I’m not thinking about the voices

Ontological security and connectivity provided by pets: a study in the self-management of the everyday lives of people diagnosed with a long-term mental health condition
BMC Psychiatry, 2016, 16:409
Helen Brooks, Kelly Rushton, Sandra Walker, Karina Lovell and Anne Rogers
Faculty of Biology, Medicine and Health, University of Manchester
https://bmcpsychiatry.biomedcentral.com/articles/10.1186/s12888-016-1111-3

… pets featured highly in the network hierarchy and were linked to dependency and substitutability of other, often absent network members providing or replacing ontological security from other sources.

…. pets could distract their owners from positive symptoms of schizophrenia such as hearing voices, from suicidal ideation or from a general sense of feeling alone:
“But if I’m here and I’m having…having problems with voices and that, erm, it does help me in the sense, you know, I’m not thinking about the voices, I’m just thinking of when I hear the birds singing” (ID 2, 2 birds, first circle).

journalistic version:
http://www.npr.org/sections/health-shots/2016/12/09/504971146/pets-help-people-manage-life-with-serious-mental-illness

Animal-Assisted Therapy

Lifestyle medicine for depression. BMC Psychiatry. 2014;14(1):1–13.
Sarris J, et al.

The emergence of “lifestyle medicine” as a structured approach for management of chronic disease. Med J Aust. 2009;190:143–5.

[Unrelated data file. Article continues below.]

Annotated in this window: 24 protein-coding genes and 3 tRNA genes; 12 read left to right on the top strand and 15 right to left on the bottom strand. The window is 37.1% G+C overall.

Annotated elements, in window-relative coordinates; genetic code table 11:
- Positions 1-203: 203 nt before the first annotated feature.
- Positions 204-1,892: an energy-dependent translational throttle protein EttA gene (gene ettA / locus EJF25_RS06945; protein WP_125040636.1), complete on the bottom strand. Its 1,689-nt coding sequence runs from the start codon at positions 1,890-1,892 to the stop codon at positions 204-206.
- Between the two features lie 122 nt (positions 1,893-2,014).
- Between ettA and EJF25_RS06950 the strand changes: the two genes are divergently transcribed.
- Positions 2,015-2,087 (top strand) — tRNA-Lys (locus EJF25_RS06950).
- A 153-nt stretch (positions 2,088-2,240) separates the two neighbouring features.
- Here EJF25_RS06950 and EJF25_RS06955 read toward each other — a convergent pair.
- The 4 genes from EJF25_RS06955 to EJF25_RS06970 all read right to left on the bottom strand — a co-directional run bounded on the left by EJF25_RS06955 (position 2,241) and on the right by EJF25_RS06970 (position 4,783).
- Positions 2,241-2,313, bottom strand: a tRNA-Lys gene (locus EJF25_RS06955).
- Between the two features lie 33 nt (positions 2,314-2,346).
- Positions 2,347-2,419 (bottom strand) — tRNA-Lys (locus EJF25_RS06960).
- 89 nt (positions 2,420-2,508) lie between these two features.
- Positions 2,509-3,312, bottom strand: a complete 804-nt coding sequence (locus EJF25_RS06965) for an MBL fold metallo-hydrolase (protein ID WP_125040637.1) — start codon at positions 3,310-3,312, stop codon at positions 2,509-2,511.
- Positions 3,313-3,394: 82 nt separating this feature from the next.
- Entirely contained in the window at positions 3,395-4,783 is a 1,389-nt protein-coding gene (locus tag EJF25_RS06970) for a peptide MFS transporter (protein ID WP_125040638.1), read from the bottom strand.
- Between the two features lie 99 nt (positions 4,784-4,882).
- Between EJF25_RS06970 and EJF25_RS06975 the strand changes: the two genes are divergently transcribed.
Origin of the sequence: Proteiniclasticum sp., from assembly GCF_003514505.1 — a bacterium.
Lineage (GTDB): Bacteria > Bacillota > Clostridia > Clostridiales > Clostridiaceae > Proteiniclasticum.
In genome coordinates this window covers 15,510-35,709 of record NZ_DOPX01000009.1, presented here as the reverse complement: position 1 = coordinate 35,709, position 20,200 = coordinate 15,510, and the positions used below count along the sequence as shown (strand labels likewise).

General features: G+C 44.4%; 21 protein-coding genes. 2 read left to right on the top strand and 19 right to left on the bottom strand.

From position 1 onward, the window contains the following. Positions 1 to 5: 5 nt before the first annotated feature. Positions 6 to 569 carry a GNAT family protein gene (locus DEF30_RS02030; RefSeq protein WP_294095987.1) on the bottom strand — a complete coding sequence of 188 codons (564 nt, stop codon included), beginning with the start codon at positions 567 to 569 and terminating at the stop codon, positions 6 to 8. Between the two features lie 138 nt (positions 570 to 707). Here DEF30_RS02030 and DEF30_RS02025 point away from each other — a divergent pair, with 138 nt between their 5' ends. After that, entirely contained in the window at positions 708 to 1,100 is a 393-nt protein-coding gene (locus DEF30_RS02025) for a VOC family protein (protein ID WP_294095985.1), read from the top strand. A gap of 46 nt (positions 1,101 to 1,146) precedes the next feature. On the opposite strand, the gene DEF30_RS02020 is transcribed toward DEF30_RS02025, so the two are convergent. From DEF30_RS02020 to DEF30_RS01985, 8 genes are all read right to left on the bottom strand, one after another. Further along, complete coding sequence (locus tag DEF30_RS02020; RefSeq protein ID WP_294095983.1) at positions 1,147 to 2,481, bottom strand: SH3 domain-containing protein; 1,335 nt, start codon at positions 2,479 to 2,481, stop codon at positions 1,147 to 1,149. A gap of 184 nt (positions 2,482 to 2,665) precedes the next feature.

Egger GJ, Binns AF, Rossner SR.

The pet connection: pets as a conduit for social capital? Soc Sci Med. 2005;61(6):1159–73.
Wood L, Giles-Corti B, Bulsara M.

Social networks, work and network-based resources for the management of long-term conditions: a framework and study protocol for developing self-care support. Implement Sci. 2011;6:56.
Rogers A, et al.

major depression, Autism Spectrum Disorders

Social network types, Network Diagram

Charles Monroe-Kane

Did God Talk to Me?
December 27, 2015 / September 4, 2016
http://www.ttbook.org/book/did-god-talk-me

TTBOOK producer and interviewer Charles Monroe-Kane started hearing voices when he was a child. He became a child preacher once he thought God was talking to him. Years later Charles realized those voices were the product of mental illness, though he says there was something “beautiful” about hearing those voices.

You, chronically normal folks

Inside the schizophrenic mind
Jan 16, 2011
CNN’s Candy Crowley talks to a psychologist and a journalist about how schizophrenia impacted them directly.

00:59 You, chronically normal folks, you don’t have experience with this …

Schizophrenia & synaptic pruning

Opening schizophrenia’s black box
Broad Institute
Jan 27, 2016

A landmark study has revealed that a person’s risk of schizophrenia is increased if they inherit specific variants in a gene related to “synaptic pruning” — the elimination of connections between neurons. The findings represent the first time that the origin of this devastating psychiatric disease has been causally linked to specific gene variants and a biological process.

Ketamine-induced psychosis

Individual Differences in Psychotic Effects of Ketamine Are Predicted by Brain Function Measured under Placebo
The Journal of Neuroscience, 18 June 2008,  28(25): 6295-6303
Garry D. Honey, et al.
http://www.jneurosci.org/content/28/25/6295.full

The symptoms of major psychotic illness are diverse and vary widely across individuals.
Furthermore, the prepsychotic phase is indistinct, providing little indication of the precise pattern of symptoms that may subsequently emerge.
Likewise, although in some individuals who have affected family members the occurrence of disease may be predicted, the specific symptom profile may not.
An important question, therefore, is whether predictive physiological markers of symptom expression can be identified.